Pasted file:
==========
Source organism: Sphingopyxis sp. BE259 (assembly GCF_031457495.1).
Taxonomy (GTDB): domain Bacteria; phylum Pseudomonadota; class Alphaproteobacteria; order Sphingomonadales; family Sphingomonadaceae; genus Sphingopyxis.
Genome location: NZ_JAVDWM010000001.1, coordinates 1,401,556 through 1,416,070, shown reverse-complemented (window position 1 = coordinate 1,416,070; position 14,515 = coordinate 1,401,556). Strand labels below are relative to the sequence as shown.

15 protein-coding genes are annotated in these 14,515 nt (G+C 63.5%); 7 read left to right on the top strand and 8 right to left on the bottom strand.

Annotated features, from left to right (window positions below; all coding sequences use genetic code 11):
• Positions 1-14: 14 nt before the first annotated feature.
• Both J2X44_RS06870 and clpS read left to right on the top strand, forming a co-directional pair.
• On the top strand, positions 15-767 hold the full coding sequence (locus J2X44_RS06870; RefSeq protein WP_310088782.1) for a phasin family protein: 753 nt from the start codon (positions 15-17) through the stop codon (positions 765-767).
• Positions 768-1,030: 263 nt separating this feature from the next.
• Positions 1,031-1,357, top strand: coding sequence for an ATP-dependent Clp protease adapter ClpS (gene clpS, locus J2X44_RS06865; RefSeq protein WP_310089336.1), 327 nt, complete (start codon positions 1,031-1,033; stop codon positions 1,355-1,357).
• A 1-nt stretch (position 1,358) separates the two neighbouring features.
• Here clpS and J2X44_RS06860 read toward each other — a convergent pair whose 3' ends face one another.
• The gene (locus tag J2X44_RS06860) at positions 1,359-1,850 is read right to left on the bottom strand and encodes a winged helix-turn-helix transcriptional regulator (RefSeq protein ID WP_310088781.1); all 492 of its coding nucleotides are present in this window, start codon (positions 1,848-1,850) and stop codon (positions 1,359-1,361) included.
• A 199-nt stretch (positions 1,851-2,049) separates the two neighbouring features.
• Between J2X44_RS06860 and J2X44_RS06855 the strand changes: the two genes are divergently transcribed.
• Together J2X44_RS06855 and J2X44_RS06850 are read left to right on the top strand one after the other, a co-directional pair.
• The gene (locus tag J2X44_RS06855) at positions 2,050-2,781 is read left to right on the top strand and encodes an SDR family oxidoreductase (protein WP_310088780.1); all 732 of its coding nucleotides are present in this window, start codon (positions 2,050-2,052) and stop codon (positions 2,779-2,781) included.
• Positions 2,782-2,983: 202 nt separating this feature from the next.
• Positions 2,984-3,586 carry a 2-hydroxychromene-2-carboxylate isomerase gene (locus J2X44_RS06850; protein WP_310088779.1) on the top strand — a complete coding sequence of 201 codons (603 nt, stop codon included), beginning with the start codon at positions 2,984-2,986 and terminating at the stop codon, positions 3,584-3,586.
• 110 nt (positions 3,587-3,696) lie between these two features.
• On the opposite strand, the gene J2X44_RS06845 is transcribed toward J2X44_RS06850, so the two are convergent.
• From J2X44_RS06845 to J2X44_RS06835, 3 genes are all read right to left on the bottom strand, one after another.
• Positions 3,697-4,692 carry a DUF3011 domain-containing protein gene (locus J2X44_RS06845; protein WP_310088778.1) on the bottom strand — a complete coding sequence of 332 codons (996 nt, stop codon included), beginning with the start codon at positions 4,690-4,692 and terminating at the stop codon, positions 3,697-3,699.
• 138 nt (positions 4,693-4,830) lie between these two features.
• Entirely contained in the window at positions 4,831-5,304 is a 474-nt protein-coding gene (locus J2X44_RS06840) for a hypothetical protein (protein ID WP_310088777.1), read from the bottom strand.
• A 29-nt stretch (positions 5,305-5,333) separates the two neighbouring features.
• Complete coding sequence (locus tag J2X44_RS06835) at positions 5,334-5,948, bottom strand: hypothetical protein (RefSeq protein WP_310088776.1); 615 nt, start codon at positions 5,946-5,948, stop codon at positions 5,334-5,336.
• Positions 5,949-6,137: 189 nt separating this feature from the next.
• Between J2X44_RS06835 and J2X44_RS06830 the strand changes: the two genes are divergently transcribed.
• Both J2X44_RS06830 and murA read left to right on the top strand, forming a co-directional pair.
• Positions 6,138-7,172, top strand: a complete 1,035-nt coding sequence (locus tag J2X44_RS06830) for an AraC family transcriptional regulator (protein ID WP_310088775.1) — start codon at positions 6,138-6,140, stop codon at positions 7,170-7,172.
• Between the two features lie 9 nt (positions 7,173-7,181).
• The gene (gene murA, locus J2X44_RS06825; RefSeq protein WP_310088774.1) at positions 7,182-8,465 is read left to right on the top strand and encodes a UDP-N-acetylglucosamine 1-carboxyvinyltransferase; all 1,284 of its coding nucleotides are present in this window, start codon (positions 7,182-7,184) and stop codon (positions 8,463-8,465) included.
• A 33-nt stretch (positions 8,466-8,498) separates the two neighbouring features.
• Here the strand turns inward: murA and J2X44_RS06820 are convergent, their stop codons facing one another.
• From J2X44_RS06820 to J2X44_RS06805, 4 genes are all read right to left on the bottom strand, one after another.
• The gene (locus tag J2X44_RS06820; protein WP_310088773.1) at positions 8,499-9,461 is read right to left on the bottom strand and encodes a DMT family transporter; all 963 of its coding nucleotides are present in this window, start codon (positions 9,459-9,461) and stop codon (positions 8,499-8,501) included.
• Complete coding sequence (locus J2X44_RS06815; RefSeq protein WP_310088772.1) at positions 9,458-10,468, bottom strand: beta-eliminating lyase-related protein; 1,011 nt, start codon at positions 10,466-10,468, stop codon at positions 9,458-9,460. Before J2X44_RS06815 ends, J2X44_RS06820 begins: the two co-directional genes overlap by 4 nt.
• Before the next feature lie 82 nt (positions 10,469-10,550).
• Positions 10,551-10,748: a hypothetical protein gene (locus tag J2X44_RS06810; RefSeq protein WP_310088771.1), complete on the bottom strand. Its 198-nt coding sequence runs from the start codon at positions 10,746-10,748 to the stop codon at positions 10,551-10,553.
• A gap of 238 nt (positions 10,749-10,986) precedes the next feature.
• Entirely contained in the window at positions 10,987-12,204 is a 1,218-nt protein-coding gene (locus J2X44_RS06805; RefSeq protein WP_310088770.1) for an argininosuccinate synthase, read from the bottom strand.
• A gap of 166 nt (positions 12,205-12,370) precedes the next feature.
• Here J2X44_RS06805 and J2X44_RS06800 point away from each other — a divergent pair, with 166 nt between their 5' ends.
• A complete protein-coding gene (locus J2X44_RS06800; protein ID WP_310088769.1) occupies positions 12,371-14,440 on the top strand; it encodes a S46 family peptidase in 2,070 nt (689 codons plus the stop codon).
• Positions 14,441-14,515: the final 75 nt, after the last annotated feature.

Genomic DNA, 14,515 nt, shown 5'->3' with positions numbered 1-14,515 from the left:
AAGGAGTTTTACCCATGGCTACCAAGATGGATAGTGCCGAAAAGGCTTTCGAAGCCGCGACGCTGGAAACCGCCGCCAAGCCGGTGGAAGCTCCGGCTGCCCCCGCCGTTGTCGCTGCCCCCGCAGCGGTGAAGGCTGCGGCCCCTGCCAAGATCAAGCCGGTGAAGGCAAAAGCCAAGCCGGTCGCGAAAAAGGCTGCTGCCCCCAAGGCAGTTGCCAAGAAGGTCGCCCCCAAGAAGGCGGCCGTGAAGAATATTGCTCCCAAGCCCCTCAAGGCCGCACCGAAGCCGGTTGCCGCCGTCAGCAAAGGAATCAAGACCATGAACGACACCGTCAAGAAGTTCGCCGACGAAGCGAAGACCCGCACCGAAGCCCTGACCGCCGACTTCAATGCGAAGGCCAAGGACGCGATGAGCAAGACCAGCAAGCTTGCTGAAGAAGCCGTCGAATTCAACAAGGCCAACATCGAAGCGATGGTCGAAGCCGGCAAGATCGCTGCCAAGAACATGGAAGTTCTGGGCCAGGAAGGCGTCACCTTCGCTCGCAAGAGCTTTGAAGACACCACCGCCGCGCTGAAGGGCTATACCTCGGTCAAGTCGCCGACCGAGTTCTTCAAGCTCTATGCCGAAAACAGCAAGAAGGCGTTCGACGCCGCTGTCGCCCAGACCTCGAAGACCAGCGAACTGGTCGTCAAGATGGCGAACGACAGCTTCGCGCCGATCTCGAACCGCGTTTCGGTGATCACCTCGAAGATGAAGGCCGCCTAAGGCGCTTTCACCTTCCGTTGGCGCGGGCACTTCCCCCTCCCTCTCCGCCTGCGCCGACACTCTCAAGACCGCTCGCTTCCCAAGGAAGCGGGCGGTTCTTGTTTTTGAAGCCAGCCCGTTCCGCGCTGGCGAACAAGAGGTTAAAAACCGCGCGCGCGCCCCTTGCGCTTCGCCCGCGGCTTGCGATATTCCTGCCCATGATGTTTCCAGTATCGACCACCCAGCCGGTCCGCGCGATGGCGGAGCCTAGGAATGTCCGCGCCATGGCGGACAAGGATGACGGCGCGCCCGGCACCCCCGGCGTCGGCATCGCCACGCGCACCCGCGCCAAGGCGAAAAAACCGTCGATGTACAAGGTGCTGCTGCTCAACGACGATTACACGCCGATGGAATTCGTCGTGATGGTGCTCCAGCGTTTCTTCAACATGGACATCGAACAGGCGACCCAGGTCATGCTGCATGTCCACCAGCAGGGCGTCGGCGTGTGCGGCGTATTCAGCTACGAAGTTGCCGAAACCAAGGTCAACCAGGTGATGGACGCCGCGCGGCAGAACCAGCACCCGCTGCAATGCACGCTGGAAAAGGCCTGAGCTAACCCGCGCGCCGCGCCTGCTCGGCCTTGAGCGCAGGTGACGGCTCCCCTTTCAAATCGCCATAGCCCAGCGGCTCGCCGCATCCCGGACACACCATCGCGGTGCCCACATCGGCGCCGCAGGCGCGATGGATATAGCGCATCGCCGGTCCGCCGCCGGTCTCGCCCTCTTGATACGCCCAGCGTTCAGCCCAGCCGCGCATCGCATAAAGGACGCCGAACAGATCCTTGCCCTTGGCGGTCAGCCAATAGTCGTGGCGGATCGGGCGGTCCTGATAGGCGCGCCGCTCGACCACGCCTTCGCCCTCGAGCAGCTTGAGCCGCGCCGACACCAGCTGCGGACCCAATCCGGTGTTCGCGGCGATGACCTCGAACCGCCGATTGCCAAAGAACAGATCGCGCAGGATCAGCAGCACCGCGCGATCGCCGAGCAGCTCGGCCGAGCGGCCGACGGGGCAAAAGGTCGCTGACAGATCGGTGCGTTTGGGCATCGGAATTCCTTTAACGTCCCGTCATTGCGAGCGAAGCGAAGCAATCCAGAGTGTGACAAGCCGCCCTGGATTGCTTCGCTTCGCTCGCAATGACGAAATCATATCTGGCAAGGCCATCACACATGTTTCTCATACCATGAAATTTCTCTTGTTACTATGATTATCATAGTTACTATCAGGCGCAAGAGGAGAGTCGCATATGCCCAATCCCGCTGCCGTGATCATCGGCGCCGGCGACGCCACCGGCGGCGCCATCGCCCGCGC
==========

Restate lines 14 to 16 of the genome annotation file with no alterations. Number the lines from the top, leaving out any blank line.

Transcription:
• A 199-nt stretch (positions 1,851-2,049) separates the two neighbouring features.
• Between J2X44_RS06860 and J2X44_RS06855 the strand changes: the two genes are divergently transcribed.
• Together J2X44_RS06855 and J2X44_RS06850 are read left to right on the top strand one after the other, a co-directional pair.